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Immunol Rev. 2014 Nov;262(1):9-24. doi: 10.1111/imr.12220.

Mononuclear phagocytes of the intestine, the skin, and the lung.

Author information

1
Laboratory of Immunoregulation, VIB Inflammation Research Center, Ghent, Belgium; Department of Respiratory Medicine, Ghent University, Ghent, Belgium; Centre for Immunobiology, Institute of Infection, Immunity and Inflammation, University of Glasgow, Glasgow, UK.

Abstract

Tissues that are in direct contact with the outside world face particular immunological challenges. The intestine, the skin, and the lung possess important mononuclear phagocyte populations to deal with these challenges, but the cellular origin of these phagocytes is strikingly different from one subset to another, with some cells derived from embryonic precursors and some from bone marrow-derived circulating monocytes. Here, we review the current knowledge regarding the developmental pathways that control the differentiation of mononuclear phagocytes in these barrier tissues. We have also attempted to build a theoretical model that could explain the distinct cellular origin of mononuclear phagocytes in these tissues.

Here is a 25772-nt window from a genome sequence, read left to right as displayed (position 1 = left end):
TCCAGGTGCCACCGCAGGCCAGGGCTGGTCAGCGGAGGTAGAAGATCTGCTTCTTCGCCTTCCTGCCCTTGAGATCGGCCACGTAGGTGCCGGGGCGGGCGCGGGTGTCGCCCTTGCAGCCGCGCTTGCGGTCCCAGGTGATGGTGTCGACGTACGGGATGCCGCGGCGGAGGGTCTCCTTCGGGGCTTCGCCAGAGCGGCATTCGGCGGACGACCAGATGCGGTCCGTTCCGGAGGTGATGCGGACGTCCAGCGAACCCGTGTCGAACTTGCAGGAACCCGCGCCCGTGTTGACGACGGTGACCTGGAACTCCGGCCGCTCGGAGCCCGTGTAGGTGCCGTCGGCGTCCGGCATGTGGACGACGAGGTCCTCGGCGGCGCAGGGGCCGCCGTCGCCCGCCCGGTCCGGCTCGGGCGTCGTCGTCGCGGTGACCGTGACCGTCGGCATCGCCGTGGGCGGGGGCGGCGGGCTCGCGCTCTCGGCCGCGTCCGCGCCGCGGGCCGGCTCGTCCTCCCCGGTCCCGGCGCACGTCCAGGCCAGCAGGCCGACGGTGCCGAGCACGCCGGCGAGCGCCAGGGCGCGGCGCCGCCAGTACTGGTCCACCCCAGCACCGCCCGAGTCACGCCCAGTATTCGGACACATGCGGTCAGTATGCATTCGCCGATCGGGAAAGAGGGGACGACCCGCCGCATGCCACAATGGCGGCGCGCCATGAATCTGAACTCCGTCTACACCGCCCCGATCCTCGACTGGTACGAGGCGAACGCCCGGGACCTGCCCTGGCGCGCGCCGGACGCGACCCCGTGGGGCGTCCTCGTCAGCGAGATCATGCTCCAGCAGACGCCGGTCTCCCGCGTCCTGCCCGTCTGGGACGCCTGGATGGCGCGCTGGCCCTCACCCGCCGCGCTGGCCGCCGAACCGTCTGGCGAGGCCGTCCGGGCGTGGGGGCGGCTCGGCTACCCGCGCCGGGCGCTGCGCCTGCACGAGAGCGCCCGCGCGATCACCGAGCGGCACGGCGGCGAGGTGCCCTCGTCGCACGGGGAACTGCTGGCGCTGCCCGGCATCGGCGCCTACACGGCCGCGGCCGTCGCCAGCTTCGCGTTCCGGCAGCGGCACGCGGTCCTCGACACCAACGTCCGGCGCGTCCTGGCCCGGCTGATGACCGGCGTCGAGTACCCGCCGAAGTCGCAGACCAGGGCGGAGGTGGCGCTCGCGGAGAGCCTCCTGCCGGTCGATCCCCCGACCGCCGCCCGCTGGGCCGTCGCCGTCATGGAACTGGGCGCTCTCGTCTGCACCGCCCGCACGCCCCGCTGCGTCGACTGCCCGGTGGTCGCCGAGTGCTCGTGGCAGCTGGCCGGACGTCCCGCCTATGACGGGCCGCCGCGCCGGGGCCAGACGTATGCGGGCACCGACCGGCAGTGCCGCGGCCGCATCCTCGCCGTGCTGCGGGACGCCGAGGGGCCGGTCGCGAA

KEYWORDS:

dendritic cell; intestine; lung; macrophage; monocyte; mononuclear phagocyte; skin

PMID:
25319324
DOI:
10.1111/imr.12220
[Indexed for MEDLINE]

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